Keyes contended that reunion would compound rather than cure the tensions and divisions within the two denominations. He suggested that Presbyterians from both denominations who embraced conservative and traditional Presbyterianism should unite in a continuing Presbyterian U. S. Church, and that the more liberal and ecumenically oriented should come together in the United Presbyterian Church.
COCU by any other name may be “Church of Christ Uniting.” At least that is the tag proposed for the 25-million-member Protestant church that could emerge from the Consultation on Church Union. The commission drafting the ecumenical plan wanted to emphasize the ongoing process of union. It’s not “the end of the pilgrimage,” said chairman William A. Benfield, Jr.
Representatives of the women of both denominations called for a greater involvement of women in the total mission of the Church. One of the women expressed the problem by saying that “whatever frustrations laymen feel within the Church, women feel within the laity.”
Black representatives approved union, but only if their present advantages in the United Presbyterian Church (such as having most of their representation at the national level because two Southern synods are predominantly black) are not only maintained but enhanced, with blacks and other minorities represented on all boards at all levels.
The non-church young adults made a slide presentation and then let questions “bounce off them” so that the committeemen could hear what one segment of society had to say. The committee could hardly endorse what it heard since the gist of it was that non-churchmen couldn’t care less what happens to two denominations that were still divided a century after the slavery debate that split them had ended. One young non-churchman commented that all the talk about union or community didn’t matter if there were not a common understanding of what the community was to do. Getting together just to get together was not worth crossing the street for.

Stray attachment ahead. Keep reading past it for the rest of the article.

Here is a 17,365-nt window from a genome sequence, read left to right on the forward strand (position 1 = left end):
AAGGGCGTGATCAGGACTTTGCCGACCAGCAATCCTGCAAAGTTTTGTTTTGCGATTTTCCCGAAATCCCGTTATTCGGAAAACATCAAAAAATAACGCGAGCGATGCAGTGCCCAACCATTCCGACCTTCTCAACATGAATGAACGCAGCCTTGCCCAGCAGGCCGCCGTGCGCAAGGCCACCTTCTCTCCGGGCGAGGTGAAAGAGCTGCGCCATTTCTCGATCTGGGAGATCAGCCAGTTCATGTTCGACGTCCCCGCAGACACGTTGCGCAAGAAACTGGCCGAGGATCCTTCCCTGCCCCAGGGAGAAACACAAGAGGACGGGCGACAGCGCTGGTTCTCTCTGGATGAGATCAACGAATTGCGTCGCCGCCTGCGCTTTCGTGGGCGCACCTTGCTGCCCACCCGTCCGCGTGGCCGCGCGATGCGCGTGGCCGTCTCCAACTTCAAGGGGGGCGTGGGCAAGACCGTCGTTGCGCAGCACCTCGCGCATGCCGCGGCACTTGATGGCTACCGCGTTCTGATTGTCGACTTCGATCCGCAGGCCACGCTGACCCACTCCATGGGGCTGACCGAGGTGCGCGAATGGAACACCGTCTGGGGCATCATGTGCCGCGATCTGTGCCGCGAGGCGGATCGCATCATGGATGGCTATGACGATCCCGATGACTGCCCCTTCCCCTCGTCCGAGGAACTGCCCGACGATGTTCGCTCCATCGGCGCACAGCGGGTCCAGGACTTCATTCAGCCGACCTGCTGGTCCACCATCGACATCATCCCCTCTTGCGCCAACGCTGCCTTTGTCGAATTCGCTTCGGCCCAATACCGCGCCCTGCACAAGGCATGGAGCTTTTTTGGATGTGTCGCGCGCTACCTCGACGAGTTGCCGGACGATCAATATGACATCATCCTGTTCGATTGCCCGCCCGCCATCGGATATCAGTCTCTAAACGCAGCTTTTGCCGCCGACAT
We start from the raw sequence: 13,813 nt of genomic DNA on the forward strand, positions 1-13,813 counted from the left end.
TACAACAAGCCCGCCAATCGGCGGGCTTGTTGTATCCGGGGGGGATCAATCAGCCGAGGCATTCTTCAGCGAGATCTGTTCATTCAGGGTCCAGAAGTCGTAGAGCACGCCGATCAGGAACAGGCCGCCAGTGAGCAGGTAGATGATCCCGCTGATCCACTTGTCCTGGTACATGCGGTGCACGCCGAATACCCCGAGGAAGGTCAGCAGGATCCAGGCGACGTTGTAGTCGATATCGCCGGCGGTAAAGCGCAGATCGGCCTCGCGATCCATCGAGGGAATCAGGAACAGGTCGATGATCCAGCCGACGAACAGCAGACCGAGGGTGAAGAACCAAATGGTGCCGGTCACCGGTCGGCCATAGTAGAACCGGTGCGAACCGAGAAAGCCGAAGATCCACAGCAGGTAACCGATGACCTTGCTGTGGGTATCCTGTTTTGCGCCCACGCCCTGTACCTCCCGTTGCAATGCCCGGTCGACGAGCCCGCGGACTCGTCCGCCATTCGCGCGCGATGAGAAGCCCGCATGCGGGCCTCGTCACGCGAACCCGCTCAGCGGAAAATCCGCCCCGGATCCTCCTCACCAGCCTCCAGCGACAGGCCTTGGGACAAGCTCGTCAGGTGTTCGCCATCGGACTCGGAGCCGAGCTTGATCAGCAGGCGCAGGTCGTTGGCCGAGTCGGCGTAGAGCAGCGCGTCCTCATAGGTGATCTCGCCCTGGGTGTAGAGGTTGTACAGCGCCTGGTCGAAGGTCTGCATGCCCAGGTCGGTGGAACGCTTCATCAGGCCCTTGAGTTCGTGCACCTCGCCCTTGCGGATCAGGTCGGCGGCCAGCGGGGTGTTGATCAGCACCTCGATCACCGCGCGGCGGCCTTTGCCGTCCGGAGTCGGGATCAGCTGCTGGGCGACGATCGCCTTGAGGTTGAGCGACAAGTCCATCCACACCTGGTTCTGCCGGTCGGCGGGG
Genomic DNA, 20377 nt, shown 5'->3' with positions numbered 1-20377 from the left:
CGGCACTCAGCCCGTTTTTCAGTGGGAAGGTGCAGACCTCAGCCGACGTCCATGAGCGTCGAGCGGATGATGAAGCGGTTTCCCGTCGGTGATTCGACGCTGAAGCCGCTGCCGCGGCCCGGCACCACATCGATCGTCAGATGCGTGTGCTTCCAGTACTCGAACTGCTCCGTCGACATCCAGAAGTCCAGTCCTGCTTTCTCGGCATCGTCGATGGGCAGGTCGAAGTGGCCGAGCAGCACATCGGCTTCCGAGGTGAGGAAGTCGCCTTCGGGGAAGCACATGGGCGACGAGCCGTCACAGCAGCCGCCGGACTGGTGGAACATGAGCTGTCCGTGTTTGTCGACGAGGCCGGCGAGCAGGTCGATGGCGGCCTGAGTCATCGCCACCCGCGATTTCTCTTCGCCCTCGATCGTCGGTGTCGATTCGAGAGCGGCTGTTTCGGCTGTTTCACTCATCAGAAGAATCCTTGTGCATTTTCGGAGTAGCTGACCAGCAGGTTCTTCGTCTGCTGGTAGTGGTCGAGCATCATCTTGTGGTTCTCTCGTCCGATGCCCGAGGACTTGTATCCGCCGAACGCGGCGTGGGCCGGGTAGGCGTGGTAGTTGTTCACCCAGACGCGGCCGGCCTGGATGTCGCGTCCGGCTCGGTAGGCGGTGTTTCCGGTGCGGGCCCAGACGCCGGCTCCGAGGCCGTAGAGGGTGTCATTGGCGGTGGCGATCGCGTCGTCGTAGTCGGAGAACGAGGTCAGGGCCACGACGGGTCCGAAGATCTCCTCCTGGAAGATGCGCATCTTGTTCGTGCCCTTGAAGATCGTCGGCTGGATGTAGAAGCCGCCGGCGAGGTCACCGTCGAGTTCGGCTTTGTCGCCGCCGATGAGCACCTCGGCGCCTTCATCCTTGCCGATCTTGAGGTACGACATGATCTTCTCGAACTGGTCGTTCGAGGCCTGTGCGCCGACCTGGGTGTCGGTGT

James Francis Cardinal McIntyre, 83, announced his retirement as Archbishop of Los Angeles. He will be succeeded by Coadjutor Archbishop Timothy J. Manning, 60. McIntyre has had the reputation of being an unyielding conservative. Manning was born in County Cork, Ireland.
The Rev. Richard J. Schultz was elected president of Concordia Theological Seminary, Springfield, Illinois. The 50-year-old Schultz has been a member of the Concordia faculty since 1965. He succeeds Dr. J. A. O. Preus, who was elected president of the Lutheran Church—Missouri Synod at its denominational convention last summer.